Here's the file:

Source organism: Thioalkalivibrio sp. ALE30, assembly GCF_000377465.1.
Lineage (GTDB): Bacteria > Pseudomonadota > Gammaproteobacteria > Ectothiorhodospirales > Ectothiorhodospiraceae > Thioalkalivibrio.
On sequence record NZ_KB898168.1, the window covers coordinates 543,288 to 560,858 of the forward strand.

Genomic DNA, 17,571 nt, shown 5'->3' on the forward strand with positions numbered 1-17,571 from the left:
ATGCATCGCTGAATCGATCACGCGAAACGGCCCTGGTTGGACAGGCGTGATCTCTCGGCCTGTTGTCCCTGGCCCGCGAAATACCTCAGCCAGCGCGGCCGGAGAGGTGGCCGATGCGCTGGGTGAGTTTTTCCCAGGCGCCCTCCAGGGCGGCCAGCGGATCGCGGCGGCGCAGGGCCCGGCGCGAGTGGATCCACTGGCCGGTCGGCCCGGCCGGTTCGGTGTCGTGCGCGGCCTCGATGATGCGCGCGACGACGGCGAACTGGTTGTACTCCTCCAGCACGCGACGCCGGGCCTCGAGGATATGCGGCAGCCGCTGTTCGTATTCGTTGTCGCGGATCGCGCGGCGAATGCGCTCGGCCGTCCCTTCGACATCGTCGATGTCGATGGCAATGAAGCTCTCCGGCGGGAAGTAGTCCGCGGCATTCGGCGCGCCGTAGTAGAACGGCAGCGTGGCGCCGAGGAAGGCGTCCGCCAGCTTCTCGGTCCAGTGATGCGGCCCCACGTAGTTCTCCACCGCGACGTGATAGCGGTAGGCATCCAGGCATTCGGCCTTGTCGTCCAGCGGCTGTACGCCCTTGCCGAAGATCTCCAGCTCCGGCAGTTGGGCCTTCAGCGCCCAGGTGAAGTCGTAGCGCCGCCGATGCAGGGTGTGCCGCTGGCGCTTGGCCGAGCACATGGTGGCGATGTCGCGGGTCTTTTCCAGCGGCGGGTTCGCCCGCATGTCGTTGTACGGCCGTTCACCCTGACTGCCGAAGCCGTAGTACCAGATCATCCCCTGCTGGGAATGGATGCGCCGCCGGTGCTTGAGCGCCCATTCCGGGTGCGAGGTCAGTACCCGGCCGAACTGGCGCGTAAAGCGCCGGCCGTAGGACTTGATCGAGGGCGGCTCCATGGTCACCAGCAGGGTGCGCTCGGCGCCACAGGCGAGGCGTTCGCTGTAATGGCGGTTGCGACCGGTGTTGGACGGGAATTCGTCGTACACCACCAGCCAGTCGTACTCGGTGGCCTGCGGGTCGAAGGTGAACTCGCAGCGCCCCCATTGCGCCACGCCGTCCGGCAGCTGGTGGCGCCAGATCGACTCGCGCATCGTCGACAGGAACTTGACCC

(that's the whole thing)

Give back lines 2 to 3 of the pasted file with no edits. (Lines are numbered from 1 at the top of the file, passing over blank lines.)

Lineage (GTDB): Bacteria > Pseudomonadota > Gammaproteobacteria > Ectothiorhodospirales > Ectothiorhodospiraceae > Thioalkalivibrio.
On sequence record NZ_KB898168.1, the window covers coordinates 543,288 to 560,858 of the forward strand.